Leveraging the Olympics
5 minute read
The monumental reach created by the Olympics provides an unusual scenario for network television channels and businesses alike. The Olympics is a thrilling couple of weeks where a sport like the four-person bobsled is sexy for network channels, and a window is presented to create free and effective marketing by leveraging social media.
During the 2012 Summer Olympic games in London, the International Olympic Committee reported that upwards of 3.6 billion people watched at least one minute of the Olympic games. There is no doubt that people are watching the Olympics.
But how does social media come into play?
With all the attention the Olympics grab, there are a plethora of different aspects of the games that are being introduced to social media. The Sochi games in 2014 presented the first instances of social media’s involvement with the Olympics. Social media sites like Facebook and Twitter exploded with social commentary regarding the Olympics, attacking unfinished hotel rooms and inedible food for the athletes.
This trend continued into the 2016 games, where more than 53 million tweets were sent regarding the Olympic games. This new “behind-the-scenes” insight, provided by social media, is a great opportunity for businesses to take advantage of the games. If your business is a hotel chain, compose a tweet regarding problems with housing for Olympians and how your hotels are “gold-medal worthy”. If you run a catering business, post a facebook status about how your food is better than that being served to Olympians. The object is to use hashtags and universally relevant topics to expand your social media reach. And if targeting the social concerns regarding the games is not a route you’re interested in, then using athletes is just as impactful.
When referencing specific Olympians, consider the following:
How popular is the targeted athlete?
And, how popular is the targeted athlete’s event? The Lindsey Vonn’s and Shaun White’s are, of course, the most desirable athletes for marketing. They have a massive reach and compete in some of the most popular sports. However, we are seeing new athletes rise in popularity more than ever before because of social media awareness. These athletes hold unlocked marketing potential that many companies are not aware exist.
A recent fan favorite is 26 years-old freestyle skier Gus Kenworthy of Telluride, Colorado. Though this is Kenworthy’s second Olympics, there is something drastically different about this one. In the 2018 winter Olympics, Kenworthy will be entering as the second openly gay Winter Olympian. In an interview with ESPN, Kenworthy discusses his life before coming out, and his life now as the first openly gay action sports star. In the interview Kenworthy describes his approach to his sexuality in the most Gus Kenworthy way he can:
“I want to be the guy who comes out, wins — and is like, I’m taking names”.
Kenworthy’s story has both inspired and caught the attention of significant media moguls. He was a guest on the Ellen Degeneres show, Conan O’Brien, and the Today Show. Take that and add it to his numerous magazine covers, including a cover story with ESPN, and Kenworthy has created quite a name for himself. With 733k followers on Instagram and 194.2k followers on Twitter, his relates his story to a worldwide audience. Kenworthy certainly entertains a crowd with his posts ranging from selfies with adorable animals, to modeling behind-the-scenes shots from his ESPN body issue shoot.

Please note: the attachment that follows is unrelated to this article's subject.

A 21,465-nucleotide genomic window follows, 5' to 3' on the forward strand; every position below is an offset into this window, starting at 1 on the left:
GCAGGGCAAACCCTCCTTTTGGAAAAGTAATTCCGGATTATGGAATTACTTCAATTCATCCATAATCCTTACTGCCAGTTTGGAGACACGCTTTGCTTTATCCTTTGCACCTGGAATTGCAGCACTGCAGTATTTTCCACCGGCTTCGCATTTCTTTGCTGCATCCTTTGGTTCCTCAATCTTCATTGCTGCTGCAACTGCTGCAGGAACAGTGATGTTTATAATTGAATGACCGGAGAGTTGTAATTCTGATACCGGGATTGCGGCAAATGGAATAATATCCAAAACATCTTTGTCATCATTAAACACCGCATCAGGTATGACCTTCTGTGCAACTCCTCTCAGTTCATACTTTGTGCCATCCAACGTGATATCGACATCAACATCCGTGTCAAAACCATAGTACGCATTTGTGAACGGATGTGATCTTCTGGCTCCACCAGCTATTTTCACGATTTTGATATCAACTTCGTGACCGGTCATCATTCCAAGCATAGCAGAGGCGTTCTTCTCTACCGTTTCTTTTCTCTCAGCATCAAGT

According to an analysis run by brand24.com, over the last 3 months, Kenworthy has had an estimated social media reach of 95,698,556 people. Referencing Gus Kenworthy (@guskenworthy) in posts during the Olympic games is an easy way to add relevance to posts or connect with your consumers.
The snowboard halfpipe is the most popular winter Olympic event, according to Sports Illustrated. Sports are contagious conversations because of the excitement and the stakes. A great way to leverage the popularity of an event is by referencing both the event and a significant athlete within it. But, messaging is key. Crafting a heavy-handed message is social media suicide. Referencing both the Olympics and an athlete leverages the momentum for the brand. The brand stands out amongst all the noise because it is specific and continues the conversation.
For the snowboard halfpipe, Chloe Kim has been garnering buzz recently. Kim is one of the youngest American athletes competing in Pyeongchang. And recently made history by becoming the first woman to land back to back the 1080s in the snowboard halfpipe.
Often regarded as “the future of Women’s snowboarding”,
Kim (@chloekimsnow) has 536k followers on Instagram and an estimated social media reach of 191,388,410 people.
On top of that, she’s only 17 years old. Her age makes her relevant to the younger generations. And they will grow up with her as she continues to compete in the Olympics for years to come.
An example could be using her as your #WomenCrushWednesday.
Other solid athletes to reference:
- Adam Rippon (first gay Winter Olympic athlete; figure skater)
- Jamie Anderson (veteran snowboarder)
- Maame Biney (first African-American woman to qualify for speed skating team)
- Nathan Chen (figure skating)
- Mikaela Shiffrin (alpine skiing)
- Maia and Alex Shibutani (figure skating)
The key to using the Olympics to create marketing opportunities by staying relevant.
With regards to using something as monumental as the Olympics, it is easy to lose sight of what consumers are interested in. Stick to the popular sports (snowboard halfpipe, four-man bobsled, figure skating, alpine skiing, hockey.etc…), and stick to the popular athletes. Referencing these subjects in posts through mentions and hashtags will not only create relevance in your post but provide a much larger reach.